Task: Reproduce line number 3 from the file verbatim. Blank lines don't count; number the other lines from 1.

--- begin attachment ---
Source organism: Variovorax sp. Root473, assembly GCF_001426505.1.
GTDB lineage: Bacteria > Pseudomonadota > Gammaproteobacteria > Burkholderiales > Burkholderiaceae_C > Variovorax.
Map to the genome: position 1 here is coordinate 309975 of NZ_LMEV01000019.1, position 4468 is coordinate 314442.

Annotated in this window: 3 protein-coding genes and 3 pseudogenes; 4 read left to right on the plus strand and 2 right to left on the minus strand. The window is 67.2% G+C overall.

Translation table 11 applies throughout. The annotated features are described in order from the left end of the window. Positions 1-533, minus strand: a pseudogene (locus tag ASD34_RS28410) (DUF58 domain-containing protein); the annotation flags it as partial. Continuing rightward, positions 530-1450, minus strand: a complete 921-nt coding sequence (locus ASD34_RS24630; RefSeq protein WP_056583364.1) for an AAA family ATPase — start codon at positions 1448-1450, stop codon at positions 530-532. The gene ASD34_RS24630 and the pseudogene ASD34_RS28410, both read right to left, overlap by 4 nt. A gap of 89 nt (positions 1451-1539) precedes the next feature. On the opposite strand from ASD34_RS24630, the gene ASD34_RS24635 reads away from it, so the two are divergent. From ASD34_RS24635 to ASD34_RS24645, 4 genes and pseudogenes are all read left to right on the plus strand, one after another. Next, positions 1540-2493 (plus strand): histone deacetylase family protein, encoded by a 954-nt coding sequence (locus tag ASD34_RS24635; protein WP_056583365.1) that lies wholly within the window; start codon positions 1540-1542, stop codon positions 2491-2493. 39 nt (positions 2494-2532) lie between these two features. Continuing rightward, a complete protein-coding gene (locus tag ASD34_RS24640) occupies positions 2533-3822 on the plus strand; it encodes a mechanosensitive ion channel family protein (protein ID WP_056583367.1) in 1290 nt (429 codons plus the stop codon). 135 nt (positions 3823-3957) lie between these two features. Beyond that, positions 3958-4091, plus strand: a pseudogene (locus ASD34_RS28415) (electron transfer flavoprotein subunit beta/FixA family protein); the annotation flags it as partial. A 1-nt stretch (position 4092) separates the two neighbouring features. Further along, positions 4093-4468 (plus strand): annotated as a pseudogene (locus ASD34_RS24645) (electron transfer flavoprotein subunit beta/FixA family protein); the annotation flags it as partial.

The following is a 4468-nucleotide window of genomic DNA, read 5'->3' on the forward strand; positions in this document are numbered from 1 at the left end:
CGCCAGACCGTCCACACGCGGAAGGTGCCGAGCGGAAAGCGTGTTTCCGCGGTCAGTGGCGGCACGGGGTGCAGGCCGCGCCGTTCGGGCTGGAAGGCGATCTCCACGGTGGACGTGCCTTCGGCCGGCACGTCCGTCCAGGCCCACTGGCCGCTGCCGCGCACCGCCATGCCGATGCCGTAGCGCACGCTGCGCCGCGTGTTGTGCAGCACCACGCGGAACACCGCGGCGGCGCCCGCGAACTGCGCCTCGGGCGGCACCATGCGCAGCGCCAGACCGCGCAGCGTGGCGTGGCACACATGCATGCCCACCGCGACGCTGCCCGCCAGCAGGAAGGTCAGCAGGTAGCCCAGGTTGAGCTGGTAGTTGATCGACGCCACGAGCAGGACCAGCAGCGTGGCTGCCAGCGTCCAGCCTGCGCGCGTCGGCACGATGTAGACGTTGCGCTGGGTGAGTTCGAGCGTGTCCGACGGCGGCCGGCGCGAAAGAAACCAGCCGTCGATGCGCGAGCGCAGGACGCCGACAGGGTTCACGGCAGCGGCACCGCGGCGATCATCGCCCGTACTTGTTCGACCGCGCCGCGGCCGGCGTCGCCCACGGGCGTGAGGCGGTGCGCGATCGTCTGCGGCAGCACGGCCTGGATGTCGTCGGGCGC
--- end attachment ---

Map to the genome: position 1 here is coordinate 309975 of NZ_LMEV01000019.1, position 4468 is coordinate 314442.